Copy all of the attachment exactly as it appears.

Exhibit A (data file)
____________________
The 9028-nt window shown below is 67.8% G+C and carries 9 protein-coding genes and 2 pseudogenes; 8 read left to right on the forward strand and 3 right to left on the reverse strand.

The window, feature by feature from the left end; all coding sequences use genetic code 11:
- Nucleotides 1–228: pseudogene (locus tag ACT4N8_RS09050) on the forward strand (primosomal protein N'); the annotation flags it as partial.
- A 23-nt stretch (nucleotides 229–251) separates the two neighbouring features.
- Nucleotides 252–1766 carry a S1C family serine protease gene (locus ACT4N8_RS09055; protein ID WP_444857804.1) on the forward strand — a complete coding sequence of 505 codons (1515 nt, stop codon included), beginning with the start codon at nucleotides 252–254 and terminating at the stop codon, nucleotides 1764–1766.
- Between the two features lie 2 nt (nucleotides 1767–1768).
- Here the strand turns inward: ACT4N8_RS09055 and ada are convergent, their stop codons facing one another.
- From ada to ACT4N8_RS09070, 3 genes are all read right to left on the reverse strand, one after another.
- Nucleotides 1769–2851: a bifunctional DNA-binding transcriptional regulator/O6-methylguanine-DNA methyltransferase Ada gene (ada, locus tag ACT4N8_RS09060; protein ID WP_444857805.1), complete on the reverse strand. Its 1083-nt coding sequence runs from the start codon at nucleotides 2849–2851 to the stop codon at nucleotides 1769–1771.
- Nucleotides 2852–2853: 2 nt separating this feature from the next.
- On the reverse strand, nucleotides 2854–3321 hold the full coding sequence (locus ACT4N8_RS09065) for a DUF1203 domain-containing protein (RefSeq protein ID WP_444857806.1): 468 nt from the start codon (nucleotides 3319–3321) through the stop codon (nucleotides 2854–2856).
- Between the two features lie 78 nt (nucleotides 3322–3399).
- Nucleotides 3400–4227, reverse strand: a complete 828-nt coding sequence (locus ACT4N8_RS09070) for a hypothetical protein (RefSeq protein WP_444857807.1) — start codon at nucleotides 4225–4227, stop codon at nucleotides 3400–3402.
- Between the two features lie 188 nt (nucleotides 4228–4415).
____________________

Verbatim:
The 9028-nt window shown below is 67.8% G+C and carries 9 protein-coding genes and 2 pseudogenes; 8 read left to right on the forward strand and 3 right to left on the reverse strand.

The window, feature by feature from the left end; all coding sequences use genetic code 11:
- Nucleotides 1–228: pseudogene (locus tag ACT4N8_RS09050) on the forward strand (primosomal protein N'); the annotation flags it as partial.
- A 23-nt stretch (nucleotides 229–251) separates the two neighbouring features.
- Nucleotides 252–1766 carry a S1C family serine protease gene (locus ACT4N8_RS09055; protein ID WP_444857804.1) on the forward strand — a complete coding sequence of 505 codons (1515 nt, stop codon included), beginning with the start codon at nucleotides 252–254 and terminating at the stop codon, nucleotides 1764–1766.
- Between the two features lie 2 nt (nucleotides 1767–1768).
- Here the strand turns inward: ACT4N8_RS09055 and ada are convergent, their stop codons facing one another.
- From ada to ACT4N8_RS09070, 3 genes are all read right to left on the reverse strand, one after another.
- Nucleotides 1769–2851: a bifunctional DNA-binding transcriptional regulator/O6-methylguanine-DNA methyltransferase Ada gene (ada, locus tag ACT4N8_RS09060; protein ID WP_444857805.1), complete on the reverse strand. Its 1083-nt coding sequence runs from the start codon at nucleotides 2849–2851 to the stop codon at nucleotides 1769–1771.
- Nucleotides 2852–2853: 2 nt separating this feature from the next.
- On the reverse strand, nucleotides 2854–3321 hold the full coding sequence (locus ACT4N8_RS09065) for a DUF1203 domain-containing protein (RefSeq protein ID WP_444857806.1): 468 nt from the start codon (nucleotides 3319–3321) through the stop codon (nucleotides 2854–2856).
- Between the two features lie 78 nt (nucleotides 3322–3399).
- Nucleotides 3400–4227, reverse strand: a complete 828-nt coding sequence (locus ACT4N8_RS09070) for a hypothetical protein (RefSeq protein WP_444857807.1) — start codon at nucleotides 4225–4227, stop codon at nucleotides 3400–3402.
- Between the two features lie 188 nt (nucleotides 4228–4415).